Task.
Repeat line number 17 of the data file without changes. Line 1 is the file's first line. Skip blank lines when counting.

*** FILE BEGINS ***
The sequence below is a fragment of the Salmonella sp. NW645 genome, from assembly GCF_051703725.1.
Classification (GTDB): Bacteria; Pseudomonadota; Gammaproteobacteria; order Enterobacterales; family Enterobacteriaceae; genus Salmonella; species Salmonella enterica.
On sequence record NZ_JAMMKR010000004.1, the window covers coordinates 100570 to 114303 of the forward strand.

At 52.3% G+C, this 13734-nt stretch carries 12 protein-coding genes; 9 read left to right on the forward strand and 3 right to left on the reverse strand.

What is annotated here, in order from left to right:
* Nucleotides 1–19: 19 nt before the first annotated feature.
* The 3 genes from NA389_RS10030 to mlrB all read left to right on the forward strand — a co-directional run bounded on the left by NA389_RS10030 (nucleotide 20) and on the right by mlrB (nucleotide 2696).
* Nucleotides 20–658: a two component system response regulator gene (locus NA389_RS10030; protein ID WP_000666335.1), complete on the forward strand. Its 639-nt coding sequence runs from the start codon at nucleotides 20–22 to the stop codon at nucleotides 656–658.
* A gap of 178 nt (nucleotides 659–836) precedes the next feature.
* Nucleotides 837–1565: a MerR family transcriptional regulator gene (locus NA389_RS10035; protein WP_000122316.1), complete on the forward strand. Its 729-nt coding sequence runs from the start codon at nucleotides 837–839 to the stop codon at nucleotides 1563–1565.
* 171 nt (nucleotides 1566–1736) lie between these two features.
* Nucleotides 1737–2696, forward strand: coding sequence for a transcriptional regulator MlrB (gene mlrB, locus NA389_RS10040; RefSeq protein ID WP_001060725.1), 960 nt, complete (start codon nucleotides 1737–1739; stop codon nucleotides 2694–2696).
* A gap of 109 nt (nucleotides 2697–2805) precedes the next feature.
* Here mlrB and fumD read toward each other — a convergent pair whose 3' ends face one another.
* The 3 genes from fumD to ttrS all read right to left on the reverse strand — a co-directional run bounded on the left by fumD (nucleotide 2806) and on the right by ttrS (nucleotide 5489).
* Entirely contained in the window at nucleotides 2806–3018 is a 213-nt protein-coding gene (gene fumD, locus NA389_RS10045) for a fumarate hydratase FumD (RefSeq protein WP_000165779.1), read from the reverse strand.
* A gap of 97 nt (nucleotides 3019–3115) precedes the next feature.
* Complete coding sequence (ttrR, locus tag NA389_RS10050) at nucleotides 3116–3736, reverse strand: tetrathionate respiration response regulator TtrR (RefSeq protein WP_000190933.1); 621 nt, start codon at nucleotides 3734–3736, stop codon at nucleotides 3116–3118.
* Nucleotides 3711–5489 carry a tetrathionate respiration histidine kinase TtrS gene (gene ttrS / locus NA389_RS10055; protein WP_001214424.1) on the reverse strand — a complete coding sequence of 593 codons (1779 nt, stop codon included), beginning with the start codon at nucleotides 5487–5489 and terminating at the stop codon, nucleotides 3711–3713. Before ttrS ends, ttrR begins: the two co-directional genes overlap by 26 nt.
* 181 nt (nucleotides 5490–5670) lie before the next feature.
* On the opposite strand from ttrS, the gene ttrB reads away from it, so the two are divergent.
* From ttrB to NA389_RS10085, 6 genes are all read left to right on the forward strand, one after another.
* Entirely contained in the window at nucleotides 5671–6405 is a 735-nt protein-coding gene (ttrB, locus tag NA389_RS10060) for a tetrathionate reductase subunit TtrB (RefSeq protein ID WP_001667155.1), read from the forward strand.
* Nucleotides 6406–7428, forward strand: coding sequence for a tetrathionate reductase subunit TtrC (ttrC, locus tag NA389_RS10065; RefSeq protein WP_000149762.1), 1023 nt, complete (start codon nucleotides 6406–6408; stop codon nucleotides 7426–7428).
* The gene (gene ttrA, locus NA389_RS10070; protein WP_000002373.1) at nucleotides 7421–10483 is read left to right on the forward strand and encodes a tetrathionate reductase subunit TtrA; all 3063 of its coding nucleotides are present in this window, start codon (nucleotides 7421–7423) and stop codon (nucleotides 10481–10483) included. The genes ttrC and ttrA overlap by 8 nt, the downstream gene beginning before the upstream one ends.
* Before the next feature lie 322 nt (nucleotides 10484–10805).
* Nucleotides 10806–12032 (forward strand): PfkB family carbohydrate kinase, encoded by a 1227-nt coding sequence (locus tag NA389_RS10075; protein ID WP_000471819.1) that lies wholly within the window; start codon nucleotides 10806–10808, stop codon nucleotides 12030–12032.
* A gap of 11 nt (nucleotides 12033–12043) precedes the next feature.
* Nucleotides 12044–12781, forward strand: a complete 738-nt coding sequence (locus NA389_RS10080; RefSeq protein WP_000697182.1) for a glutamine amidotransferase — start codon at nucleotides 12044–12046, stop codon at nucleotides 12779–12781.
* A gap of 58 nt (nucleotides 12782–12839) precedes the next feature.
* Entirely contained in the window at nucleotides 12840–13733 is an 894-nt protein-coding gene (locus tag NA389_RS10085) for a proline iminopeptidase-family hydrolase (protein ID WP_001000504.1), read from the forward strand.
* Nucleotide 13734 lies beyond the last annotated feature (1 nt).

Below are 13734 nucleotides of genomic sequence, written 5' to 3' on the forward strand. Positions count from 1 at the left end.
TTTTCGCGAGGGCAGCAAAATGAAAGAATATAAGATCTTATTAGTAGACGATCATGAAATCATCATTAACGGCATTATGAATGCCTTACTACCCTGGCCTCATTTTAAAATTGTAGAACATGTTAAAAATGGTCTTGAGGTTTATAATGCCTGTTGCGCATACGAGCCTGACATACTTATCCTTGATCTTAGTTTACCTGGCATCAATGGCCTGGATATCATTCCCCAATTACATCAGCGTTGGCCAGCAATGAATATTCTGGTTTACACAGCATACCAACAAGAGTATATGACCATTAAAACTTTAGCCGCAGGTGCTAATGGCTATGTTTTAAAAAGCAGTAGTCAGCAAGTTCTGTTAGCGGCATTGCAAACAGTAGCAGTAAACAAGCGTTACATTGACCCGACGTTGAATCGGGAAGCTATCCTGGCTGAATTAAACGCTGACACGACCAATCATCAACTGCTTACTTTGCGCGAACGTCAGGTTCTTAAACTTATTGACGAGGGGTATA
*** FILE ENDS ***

* A gap of 97 nt (nucleotides 3019–3115) precedes the next feature.